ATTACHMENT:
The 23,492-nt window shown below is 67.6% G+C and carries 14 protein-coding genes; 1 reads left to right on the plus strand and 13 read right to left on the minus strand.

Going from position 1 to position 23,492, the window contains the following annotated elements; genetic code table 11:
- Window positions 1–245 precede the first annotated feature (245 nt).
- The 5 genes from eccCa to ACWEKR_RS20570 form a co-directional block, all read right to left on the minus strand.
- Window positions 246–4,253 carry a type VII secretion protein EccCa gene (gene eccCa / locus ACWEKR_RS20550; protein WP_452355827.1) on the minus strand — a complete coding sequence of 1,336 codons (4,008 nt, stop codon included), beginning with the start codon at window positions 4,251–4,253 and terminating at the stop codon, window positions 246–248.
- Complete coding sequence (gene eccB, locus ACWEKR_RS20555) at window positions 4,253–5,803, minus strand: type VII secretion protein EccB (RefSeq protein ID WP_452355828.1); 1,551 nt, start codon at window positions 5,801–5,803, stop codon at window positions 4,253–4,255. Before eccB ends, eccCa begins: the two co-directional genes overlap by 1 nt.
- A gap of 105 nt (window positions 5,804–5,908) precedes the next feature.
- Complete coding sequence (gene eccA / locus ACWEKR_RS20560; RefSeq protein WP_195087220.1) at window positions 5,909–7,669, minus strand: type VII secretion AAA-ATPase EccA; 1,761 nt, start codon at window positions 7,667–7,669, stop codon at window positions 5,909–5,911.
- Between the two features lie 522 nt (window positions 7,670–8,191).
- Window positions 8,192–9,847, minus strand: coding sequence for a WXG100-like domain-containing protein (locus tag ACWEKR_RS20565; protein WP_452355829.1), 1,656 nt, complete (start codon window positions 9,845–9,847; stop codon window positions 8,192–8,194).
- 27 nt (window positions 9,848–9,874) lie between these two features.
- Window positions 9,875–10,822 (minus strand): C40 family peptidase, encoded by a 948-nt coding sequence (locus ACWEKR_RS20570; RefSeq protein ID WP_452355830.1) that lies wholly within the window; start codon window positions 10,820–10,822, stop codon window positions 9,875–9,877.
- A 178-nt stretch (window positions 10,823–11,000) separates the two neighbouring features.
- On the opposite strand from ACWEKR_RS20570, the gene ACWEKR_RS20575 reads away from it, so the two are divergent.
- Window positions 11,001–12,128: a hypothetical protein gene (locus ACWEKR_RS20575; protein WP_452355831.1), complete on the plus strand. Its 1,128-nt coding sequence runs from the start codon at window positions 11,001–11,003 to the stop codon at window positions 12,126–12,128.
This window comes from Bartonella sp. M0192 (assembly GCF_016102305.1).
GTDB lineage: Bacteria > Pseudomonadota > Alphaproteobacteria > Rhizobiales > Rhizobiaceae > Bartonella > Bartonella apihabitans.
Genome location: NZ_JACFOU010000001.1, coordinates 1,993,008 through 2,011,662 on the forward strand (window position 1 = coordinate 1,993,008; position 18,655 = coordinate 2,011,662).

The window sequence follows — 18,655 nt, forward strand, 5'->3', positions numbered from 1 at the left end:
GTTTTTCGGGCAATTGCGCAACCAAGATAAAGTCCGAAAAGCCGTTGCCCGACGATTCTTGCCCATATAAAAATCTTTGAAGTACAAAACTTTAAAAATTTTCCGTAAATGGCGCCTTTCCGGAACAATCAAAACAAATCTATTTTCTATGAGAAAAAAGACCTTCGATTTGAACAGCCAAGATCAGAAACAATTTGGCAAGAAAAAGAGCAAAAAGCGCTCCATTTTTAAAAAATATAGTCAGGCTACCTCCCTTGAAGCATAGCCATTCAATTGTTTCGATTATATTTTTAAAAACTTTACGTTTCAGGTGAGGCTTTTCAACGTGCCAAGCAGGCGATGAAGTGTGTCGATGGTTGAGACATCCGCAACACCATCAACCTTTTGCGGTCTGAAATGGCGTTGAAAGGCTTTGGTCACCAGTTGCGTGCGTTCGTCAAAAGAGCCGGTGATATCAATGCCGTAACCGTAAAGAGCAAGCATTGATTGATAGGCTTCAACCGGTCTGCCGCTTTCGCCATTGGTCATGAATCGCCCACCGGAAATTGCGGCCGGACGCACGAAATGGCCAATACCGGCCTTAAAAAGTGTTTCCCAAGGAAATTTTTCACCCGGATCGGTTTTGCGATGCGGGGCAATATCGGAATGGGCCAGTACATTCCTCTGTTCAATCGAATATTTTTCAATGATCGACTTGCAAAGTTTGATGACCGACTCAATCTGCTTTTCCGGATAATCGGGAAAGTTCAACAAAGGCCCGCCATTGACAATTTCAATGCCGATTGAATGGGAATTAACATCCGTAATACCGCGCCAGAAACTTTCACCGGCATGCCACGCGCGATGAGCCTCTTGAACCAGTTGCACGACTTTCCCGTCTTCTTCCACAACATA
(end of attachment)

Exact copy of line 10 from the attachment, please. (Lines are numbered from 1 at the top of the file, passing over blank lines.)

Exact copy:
- Window positions 8,192–9,847, minus strand: coding sequence for a WXG100-like domain-containing protein (locus tag ACWEKR_RS20565; protein WP_452355829.1), 1,656 nt, complete (start codon window positions 9,845–9,847; stop codon window positions 8,192–8,194).